{
        TWDR = _data;
        TWCR = _BV(TWIE) | _BV(TWEN);
        etat = 2;
      }
      else
        etat = -2;
      break;
    //data have been send
    case 2:
      if(TWI_STATUS == MT_DATA_ACK)
      {
        // disable twi module, acks, and twi interrupt
        TWCR = (1<<TWIE)|(1<<TWEN)|(1<<TWSTO);
        etat = 3;
      }
      else
        etat = -3;
      break;
    //stop condition
    case 3:
      // desactivate internal pullups for twi.
      digitalWrite(SDA, 0);
      digitalWrite(SCL, 0);
      etat = 0;
      break;
  }
  //I remove the TWINT flag
  TWCR |= (1<<TWINT);
}


void sendData(uint8_t addr, uint8_t data)
{
  _addr = addr;
  _data = data;

  i2cSetup();
  //start condition
  TWCR = (1<<TWSTA)|(1<<TWEN)|(1<<TWIE)|(1<<TWINT);
}

void i2cSetup(void)
{
  // activate internal pull-ups for twi
  sbi(PORTD, 0);
  sbi(PORTD, 1);

  // initialize twi prescaler and bit rate
  cbi(TWSR, TWPS0);
  cbi(TWSR, TWPS1);

  TWBR = ((F_CPU / 100000) - 16) / 2;
}

void setup() 
{
  Serial.begin(9600);
}

void loop() 
{
  if(etat == 0)
  {
    sendData(0xC0, 0b0010101);
  }
  if(etat == 3)
  {
      Serial.println("Next");
  }

  if(etat == -1)
  {
    Serial.println("Error from start");
    delay(100);
    exit(-1);
  }  
  if(etat == -2)
  {
    Serial.println("NACK");
    delay(100);
    exit(-1);
  }  
  if(etat == -3)
  {
    Serial.println("DATA NACK");
    delay(100);
    exit(-1);
  }  
}

Thanks a lot to jfpoilpret !

  • 1
    Note that you can accept your own answer after some days by clicking on the tick beside it. – Bence Kaulics Feb 22 '17 at 10:12
1

Two observations.

  1. The datasheetss does a fairly good job of Laying out the states and required conditions to move forward. Your code simply needs to mimic that. A short cut is to take a look at lpc210x datasheetss as it has fairly simple c code for the state machine implementation in the Isr.

  2. What I typically do for slow multi byte transmission, i2c or UART, is to point a pointer to a string to be transmission, load up the datasheetss register and enable the interrupt. In the Isr, test if all the data has been transmission. If yes, turn off the Isr. Otherwise, load up thee next char. The data received can be processed via a callback function.

This approach minimizes user involvement. On a SPI with buffer, it can transmit without interruption.

1

Why ?

The Arduino Mega 2560 is not very fast. The gain by using interrupts is not a lot.

The Wire.endTransmission and Wire.requestFrom wait until the I2C transaction has finished. That might seem a waste of time, but for the slow ATmega microcontrollers, not a lot of time is wasted.

The overhead by more code might even slow it down. A I2C library that is completely in software might even be faster than the original Arduino Wire library. Although the Arduino Wire library uses interrupts, the overhead by the Wire library creates a few extra delays during the I2C transaction.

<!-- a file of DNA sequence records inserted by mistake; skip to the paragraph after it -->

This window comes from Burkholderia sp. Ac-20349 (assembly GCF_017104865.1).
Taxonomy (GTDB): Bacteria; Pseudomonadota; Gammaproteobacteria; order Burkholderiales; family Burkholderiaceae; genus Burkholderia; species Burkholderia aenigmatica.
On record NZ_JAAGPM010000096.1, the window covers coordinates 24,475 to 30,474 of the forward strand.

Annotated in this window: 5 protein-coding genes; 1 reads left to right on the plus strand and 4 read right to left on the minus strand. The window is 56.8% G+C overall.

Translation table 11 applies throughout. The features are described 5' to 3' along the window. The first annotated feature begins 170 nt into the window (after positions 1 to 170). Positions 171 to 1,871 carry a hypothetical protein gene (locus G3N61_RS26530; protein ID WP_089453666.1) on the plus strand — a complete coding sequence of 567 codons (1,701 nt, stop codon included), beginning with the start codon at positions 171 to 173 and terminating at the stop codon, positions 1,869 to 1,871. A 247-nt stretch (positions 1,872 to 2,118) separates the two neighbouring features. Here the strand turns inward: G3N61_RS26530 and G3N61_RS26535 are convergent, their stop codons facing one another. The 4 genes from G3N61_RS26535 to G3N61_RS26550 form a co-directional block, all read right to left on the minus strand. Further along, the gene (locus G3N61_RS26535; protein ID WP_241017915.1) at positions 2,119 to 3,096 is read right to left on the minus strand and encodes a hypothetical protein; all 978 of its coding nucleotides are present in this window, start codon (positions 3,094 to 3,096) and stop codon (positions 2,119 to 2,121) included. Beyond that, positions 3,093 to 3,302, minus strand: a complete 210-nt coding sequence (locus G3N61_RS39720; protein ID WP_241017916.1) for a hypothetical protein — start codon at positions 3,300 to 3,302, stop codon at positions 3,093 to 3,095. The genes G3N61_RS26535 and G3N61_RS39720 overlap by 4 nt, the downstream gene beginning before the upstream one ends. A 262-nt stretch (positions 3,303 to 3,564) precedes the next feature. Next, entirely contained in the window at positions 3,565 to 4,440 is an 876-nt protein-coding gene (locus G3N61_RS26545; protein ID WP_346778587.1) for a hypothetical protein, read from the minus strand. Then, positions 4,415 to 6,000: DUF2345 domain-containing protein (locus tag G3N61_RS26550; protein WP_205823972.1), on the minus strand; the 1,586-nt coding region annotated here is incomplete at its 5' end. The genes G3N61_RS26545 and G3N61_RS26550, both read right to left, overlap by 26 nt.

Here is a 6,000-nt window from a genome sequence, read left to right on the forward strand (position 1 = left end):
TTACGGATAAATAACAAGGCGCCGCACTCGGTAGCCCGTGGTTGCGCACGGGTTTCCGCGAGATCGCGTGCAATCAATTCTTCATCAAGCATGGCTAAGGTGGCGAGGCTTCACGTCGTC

It took years (it really did) to have a normal working Wire library for ATmega microcontrollers and it still is not very good. For example a hardware problem on the I2C bus could halt a sketch. I have seen a number of custom I2C libraries that run into problems one way or the other.

You can waste less time with:

  1. Make a well designed sketch, using millis instead of delay.
  2. Write a good interface to the sensor. I see a lot bad usage of the Wire library with unnecessary I2C transactions.
  3. Increase the I2C speed to 200kHz or 400kHz with Wire.setClock.
  4. Try to use the SPI bus if possible. For a 3.3V sensor with a SPI interface, a 3.3V Arduino board is the best choice. For example the Arduino Due with ARM M4 or a small board with ARM M0+ processor.
  5. When using the SPI bus with a Ethernet shield, try setting the SPI bus faster.
  6. When using a SD card, try full speed, instead of half speed.
  7. Use the newest Arduino IDE, because the 'lto' optimization was enabled which helps a lot.

Really serious work for better I2C functions has been done for the Teensy. It is still compatible with the Arduino Wire functions, but extra functions have been added that do not wait.

  • I need it because I use interruptions (every 1ms) to call functions to read sensors, etc etc, and to send data in I2C. If I used wire.h, it tooks 3.6ms to send my data. Even if I wanted to use it in 400kHz, and if it would took 0.9ms, it's always too loog, because I need additional time in the loop() to manage others things. So, with this, I can manage I2C with others things. – julien2313 Feb 21 '17 at 14:15
  • I only use delay() to let the time to Serial.println to print the error, before the exit(). I need I2C because my shield work with that. – julien2313 Feb 21 '17 at 14:18
  • 1
    Thank you for answering my "Why"-question. jfpoilpret has been a very good help (for example with the volatile single bytes). You use a complete I2C transaction for just one data byte for the motor shield every millisecond. Is that really needed ? For a software PWM signal ? I wonder what the other code is. Doing so many things every millisecond with a ATmega chip might be pushing the limit. You could try the MultiSpeed I2C scanner to test the I2C bus: forum.arduino.cc/index.php?topic=197360 – Jot Feb 21 '17 at 18:24
  • Not only 1 byte, little bite more. Yes, it's for a PWM signal. The other code is to manage a Lora connection, logs, and maybe others futur things. I honeslty don't know if I need to send everytime the same data, I just mimic this library : github.com/adafruit/Adafruit_Motor_Shield_V2_Library Why would I push to the limit the ATmega ? If it isn't in my interruption, it would be in my loop(). Thank you for the scanner, I'll try it ! – julien2313 Feb 22 '17 at 6:56
  • 1
    The PCA9685 on the motor shield creates the PWM signal. I tried to read the Adafruit library to understand why you need software PWM, but I don't understand it. Using software PWM via I2C at 1000 times per second can't be right. To set individual pins via I2C for a stepper motor is a bad idea, then you need a better motor shield. Either use the Arduino Stepper or the Mikem AccelStepper directly with Arduino pins, or a shield that can do that on its own. Perhaps someone else knows that Motor Shield, or you could try to ask on the Adafruit forum. – Jot Feb 22 '17 at 16:34

Your Answer

By clicking “Post Your Answer”, you agree to our terms of service, privacy policy and cookie policy

Not the answer you're looking for? Browse other questions tagged or ask your own question.